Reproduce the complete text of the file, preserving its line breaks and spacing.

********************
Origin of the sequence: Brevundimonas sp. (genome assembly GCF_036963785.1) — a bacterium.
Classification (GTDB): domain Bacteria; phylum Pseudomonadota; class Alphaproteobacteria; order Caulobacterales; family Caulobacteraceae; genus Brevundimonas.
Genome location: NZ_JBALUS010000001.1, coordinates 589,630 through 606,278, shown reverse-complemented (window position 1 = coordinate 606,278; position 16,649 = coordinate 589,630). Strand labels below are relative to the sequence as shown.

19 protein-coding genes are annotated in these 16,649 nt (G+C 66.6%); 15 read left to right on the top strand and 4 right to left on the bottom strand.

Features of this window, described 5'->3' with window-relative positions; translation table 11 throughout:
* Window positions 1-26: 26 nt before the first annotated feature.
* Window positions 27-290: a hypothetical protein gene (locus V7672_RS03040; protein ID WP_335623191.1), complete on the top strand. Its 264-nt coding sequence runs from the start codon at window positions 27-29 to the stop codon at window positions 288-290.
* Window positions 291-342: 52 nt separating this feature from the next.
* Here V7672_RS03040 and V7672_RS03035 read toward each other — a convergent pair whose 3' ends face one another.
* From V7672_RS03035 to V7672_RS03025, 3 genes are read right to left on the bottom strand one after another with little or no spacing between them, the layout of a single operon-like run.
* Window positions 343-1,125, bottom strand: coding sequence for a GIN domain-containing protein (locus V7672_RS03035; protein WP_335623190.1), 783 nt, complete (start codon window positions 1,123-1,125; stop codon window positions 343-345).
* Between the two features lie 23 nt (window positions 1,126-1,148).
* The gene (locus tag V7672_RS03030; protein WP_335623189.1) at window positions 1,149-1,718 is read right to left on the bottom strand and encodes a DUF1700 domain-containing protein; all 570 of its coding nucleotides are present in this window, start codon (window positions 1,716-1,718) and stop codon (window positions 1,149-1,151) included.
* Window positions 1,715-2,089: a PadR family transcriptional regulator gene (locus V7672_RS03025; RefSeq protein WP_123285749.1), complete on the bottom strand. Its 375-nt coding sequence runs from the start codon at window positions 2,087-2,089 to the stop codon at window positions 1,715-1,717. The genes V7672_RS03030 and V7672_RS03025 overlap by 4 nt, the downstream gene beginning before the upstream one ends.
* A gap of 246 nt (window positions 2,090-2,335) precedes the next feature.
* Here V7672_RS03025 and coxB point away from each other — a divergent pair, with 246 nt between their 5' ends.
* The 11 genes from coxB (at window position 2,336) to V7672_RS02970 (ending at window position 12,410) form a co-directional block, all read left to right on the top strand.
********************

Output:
Origin of the sequence: Brevundimonas sp. (genome assembly GCF_036963785.1) — a bacterium.
Classification (GTDB): domain Bacteria; phylum Pseudomonadota; class Alphaproteobacteria; order Caulobacterales; family Caulobacteraceae; genus Brevundimonas.
Genome location: NZ_JBALUS010000001.1, coordinates 589,630 through 606,278, shown reverse-complemented (window position 1 = coordinate 606,278; position 16,649 = coordinate 589,630). Strand labels below are relative to the sequence as shown.

19 protein-coding genes are annotated in these 16,649 nt (G+C 66.6%); 15 read left to right on the top strand and 4 right to left on the bottom strand.

Features of this window, described 5'->3' with window-relative positions; translation table 11 throughout:
* Window positions 1-26: 26 nt before the first annotated feature.
* Window positions 27-290: a hypothetical protein gene (locus V7672_RS03040; protein ID WP_335623191.1), complete on the top strand. Its 264-nt coding sequence runs from the start codon at window positions 27-29 to the stop codon at window positions 288-290.
* Window positions 291-342: 52 nt separating this feature from the next.
* Here V7672_RS03040 and V7672_RS03035 read toward each other — a convergent pair whose 3' ends face one another.
* From V7672_RS03035 to V7672_RS03025, 3 genes are read right to left on the bottom strand one after another with little or no spacing between them, the layout of a single operon-like run.
* Window positions 343-1,125, bottom strand: coding sequence for a GIN domain-containing protein (locus V7672_RS03035; protein WP_335623190.1), 783 nt, complete (start codon window positions 1,123-1,125; stop codon window positions 343-345).
* Between the two features lie 23 nt (window positions 1,126-1,148).
* The gene (locus tag V7672_RS03030; protein WP_335623189.1) at window positions 1,149-1,718 is read right to left on the bottom strand and encodes a DUF1700 domain-containing protein; all 570 of its coding nucleotides are present in this window, start codon (window positions 1,716-1,718) and stop codon (window positions 1,149-1,151) included.
* Window positions 1,715-2,089: a PadR family transcriptional regulator gene (locus V7672_RS03025; RefSeq protein WP_123285749.1), complete on the bottom strand. Its 375-nt coding sequence runs from the start codon at window positions 2,087-2,089 to the stop codon at window positions 1,715-1,717. The genes V7672_RS03030 and V7672_RS03025 overlap by 4 nt, the downstream gene beginning before the upstream one ends.
* A gap of 246 nt (window positions 2,090-2,335) precedes the next feature.
* Here V7672_RS03025 and coxB point away from each other — a divergent pair, with 246 nt between their 5' ends.
* The 11 genes from coxB (at window position 2,336) to V7672_RS02970 (ending at window position 12,410) form a co-directional block, all read left to right on the top strand.